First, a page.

I have a (6 qubit) circuit which implements a unitary $U$.


I need the circuits which implement $-U, iU, -iU$.

Phase matters, because I later embed a controlled version of $\pm i U $ into a bigger circuit.


for 3 qubits, Qiskit decomposes e.g. $-i$ into

qnum = 3

unitary = -1j * np.eye(2**qnum)

_qc = QuantumCircuit(qnum)
_qc.unitary(unitary, [*range(qnum)], label='U1')

_qc = transpile(_qc, backend=AerSimulator(), optimization_level=3, basis_gates=['cx', 'id', 'u3'])

3 qubits, -1j

And for four qubits (qnum=4):

4 qubits, -1j

Both decompositions are not obvious to me.

Is it known how to find the right gates analytically?

Is this decomposition for 4 qubits really optimal?

  • $\begingroup$ You almost certainly want to get the "global" phase by applying an appropriate Rz(theta) to the later control, instead of by tweaking the circuit being controlled. This will tend to produce a smaller result, since you'll use a a single Z rotation instead of multiple controlled operations to get the effect you're going for. $\endgroup$ Jun 25, 2022 at 17:14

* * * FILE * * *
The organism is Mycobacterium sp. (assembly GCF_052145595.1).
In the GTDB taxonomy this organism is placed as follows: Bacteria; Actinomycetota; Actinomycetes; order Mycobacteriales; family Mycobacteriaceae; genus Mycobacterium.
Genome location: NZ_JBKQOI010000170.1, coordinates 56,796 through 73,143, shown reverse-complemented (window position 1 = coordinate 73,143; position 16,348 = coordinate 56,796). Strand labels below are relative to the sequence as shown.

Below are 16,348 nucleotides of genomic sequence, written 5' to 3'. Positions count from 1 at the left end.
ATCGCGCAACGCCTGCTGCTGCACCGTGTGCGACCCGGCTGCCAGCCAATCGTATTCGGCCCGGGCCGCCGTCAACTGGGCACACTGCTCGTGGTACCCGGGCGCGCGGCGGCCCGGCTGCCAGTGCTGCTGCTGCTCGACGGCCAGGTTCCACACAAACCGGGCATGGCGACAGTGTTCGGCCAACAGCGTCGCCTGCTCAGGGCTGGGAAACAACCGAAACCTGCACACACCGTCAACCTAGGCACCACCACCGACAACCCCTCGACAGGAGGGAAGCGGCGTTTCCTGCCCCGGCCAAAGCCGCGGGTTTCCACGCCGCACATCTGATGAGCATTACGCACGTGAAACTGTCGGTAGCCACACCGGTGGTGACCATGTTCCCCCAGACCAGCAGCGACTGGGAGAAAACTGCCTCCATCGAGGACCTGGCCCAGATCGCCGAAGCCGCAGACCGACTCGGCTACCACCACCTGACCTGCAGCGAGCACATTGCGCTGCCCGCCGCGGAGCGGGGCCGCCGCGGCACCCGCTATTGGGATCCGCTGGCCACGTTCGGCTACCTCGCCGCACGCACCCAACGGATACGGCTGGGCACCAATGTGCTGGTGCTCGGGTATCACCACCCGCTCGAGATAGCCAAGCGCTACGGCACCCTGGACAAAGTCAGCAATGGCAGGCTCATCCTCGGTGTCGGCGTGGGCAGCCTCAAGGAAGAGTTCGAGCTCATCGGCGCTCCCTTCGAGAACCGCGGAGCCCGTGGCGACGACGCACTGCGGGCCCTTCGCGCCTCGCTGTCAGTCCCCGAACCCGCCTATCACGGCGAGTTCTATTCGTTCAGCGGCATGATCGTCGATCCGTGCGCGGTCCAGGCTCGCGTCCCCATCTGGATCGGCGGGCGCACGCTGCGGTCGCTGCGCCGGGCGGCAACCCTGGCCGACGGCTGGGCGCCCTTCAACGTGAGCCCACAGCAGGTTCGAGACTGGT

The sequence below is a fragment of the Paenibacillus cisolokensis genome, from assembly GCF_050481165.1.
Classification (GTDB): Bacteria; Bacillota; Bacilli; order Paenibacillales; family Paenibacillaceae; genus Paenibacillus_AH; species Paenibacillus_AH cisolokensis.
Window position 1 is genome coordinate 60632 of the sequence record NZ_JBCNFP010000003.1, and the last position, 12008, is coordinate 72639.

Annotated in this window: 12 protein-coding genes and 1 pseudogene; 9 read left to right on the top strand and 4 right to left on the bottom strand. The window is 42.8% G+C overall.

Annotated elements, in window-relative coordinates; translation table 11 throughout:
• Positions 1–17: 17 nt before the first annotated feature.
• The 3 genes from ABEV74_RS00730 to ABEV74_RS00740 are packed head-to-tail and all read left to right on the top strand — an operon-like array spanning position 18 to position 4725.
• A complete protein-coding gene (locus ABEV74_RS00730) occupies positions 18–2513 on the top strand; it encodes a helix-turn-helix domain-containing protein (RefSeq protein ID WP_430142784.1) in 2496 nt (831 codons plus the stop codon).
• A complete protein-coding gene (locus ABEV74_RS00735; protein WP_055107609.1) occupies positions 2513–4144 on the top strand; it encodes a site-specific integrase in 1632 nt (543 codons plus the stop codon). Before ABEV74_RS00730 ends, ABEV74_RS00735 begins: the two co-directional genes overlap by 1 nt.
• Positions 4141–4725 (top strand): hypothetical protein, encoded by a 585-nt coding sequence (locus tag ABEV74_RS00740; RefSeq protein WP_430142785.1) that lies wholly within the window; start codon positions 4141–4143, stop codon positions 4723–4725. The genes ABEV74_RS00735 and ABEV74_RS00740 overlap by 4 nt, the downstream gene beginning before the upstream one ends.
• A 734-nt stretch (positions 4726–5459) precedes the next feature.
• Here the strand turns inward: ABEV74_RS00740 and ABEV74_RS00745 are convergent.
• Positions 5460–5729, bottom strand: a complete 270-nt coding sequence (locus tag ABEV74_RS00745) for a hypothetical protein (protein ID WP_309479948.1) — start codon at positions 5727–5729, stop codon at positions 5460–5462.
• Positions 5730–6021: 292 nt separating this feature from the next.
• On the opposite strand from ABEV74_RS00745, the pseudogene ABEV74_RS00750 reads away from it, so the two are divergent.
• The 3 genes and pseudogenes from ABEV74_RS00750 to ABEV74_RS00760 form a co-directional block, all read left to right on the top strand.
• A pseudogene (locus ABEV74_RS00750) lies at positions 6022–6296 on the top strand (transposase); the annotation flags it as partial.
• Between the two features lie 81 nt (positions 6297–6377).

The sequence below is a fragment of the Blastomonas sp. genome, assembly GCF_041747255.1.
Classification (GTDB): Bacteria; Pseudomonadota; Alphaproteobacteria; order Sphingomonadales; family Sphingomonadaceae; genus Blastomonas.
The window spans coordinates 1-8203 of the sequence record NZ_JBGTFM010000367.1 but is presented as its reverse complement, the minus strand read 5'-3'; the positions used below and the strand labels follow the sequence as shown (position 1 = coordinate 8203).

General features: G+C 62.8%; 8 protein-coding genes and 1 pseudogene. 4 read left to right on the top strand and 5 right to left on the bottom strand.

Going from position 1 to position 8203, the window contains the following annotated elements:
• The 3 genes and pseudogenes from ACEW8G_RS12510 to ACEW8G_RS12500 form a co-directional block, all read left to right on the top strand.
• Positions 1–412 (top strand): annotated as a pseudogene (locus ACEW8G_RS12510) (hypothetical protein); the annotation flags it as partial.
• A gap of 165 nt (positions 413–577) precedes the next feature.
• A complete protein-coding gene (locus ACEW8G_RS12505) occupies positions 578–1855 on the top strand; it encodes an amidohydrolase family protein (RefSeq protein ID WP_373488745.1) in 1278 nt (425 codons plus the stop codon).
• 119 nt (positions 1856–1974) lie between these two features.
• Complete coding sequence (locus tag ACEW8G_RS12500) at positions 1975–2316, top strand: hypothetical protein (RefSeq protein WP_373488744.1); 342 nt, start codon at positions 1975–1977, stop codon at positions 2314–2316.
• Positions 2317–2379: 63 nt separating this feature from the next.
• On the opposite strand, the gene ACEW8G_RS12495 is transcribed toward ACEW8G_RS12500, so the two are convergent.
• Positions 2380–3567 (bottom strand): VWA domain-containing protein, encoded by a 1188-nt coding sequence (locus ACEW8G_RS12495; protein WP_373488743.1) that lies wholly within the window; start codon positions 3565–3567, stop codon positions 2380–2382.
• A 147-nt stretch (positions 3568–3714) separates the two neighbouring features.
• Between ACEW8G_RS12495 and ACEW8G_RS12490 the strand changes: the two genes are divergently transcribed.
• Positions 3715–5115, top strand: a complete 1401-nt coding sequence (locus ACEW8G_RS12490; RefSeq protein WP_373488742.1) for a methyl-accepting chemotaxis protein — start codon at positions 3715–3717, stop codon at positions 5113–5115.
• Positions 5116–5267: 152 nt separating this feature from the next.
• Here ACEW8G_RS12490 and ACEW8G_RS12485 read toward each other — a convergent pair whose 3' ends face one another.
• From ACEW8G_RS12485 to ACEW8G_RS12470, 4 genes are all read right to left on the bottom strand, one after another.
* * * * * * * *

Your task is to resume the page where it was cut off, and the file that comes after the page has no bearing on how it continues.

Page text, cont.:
• $\begingroup$ You are right, the controlled version of two gates (x, u from Egretta Thula's answer) per qubit quickly becomes a lot. What do you mean by applying 'appropriate Rz(theta) to the later control'? You mean applying Rz to the controlling qubits? How does that work? $\endgroup$ Jun 26, 2022 at 3:10

1 Answer 1


To add a global phase $\phi$, all what you need is to apply $X$-gate followed by $U(\pi, \phi, \phi + \pi)$ to any qubit in your circuit.

For example to implement $iU$, we have $\phi = \frac{\pi}{2}$.

You can use the matrix representation of U-gate to check this. Or, just use the following code to check:

from qiskit import QuantumCircuit
from qiskit.quantum_info.operators import Operator
from qiskit.visualization import array_to_latex
import numpy as np

circ = QuantumCircuit(3)

phase_angle = np.pi / 2

circ.u(np.pi, phase_angle, np.pi + phase_angle, 0)

# Check:
op = Operator(circ)

Similarly, you can implement $-U$, and $-iU$ by setting phase_angle to $\pi$, and $\frac{3\pi}{2}$ respectively.

$iU$ circuit should look like:

enter image description here


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